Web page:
From the desert hub of Alice Springs to iconic Ayers Rock (or Uluru to locals), the Australian Outback is experiencing a banner early winter (our summer). Sure, June has always been an underappreciated time to head Down Under. But this year, you're missing out on more than the usual sights. After a severe monsoon season, the area has shed its reputation as a bone-dry, red-rock desert. The devastating floods have yielded the most vibrant wildflower bloom since the 1950s. Crimson Sturt's desert pea, pink mulla mulla, lovely (but smelly) "stink" lilies, and more are popping up like, well, kangaroos. 'Roos are in abundance too, joining emu families and flocks of birds at the newly minted swimming holes. "If you're ever going to visit the Outback," says Jo Sheppard, mayor of Paroo Shire, in Queensland, "come now. It's magical at the moment!"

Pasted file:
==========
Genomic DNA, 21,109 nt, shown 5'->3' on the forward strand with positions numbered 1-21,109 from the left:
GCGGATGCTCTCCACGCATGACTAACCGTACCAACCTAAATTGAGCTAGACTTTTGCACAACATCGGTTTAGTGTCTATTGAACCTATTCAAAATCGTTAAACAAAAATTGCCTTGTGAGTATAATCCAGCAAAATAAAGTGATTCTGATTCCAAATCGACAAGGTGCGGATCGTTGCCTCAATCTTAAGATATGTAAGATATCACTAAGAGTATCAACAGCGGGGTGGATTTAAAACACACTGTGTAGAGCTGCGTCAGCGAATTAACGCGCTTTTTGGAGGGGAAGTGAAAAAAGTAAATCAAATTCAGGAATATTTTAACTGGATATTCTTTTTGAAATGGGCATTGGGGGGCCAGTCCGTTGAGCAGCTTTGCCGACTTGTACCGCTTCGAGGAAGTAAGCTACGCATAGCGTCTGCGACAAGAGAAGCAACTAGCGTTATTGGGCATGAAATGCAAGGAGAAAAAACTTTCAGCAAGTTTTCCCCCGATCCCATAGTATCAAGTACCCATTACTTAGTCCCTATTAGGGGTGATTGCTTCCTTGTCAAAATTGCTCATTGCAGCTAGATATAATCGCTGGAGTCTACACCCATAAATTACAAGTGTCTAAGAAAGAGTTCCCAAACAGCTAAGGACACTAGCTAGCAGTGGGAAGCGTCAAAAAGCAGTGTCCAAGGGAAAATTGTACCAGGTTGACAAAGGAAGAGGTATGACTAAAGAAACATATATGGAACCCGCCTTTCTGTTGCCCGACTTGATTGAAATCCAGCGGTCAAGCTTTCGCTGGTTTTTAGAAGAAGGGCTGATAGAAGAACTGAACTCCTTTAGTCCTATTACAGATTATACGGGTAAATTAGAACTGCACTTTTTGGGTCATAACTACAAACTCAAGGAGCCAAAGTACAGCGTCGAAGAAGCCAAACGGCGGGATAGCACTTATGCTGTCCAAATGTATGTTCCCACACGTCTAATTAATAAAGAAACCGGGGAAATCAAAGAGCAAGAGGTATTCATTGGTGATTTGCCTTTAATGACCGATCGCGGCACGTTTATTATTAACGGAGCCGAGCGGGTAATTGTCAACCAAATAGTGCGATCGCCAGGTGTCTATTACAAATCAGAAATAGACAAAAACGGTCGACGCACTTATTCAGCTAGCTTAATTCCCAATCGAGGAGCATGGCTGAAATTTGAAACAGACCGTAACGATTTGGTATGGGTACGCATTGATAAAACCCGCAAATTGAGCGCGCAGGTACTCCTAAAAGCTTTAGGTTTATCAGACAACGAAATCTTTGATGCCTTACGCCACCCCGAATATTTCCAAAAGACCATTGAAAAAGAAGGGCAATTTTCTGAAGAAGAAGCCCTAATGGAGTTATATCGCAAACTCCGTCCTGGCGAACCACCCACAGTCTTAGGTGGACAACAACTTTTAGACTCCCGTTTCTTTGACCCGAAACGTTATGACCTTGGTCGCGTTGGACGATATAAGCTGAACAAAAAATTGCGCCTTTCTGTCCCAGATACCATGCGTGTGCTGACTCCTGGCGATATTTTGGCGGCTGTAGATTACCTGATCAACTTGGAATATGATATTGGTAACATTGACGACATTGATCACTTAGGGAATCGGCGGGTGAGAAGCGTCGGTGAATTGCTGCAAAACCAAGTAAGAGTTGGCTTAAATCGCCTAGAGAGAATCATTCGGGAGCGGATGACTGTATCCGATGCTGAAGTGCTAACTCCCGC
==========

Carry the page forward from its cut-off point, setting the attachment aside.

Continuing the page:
Average High/Low Temperatures
May 2010: 73/47
June 2010: 68/41
July 2010: 67/39

Average Rainfall (in inches)
May 2010: .75
June 2010: .55
July 2010: .60

Average Number of International Visitors
May 2010: 376,400
June 2010: 405,400
July 2010: 514,800

Drop in Airfare
From high season: 20 percent (Flights from U.S. gateways to Alice Springs, Jan. vs. June)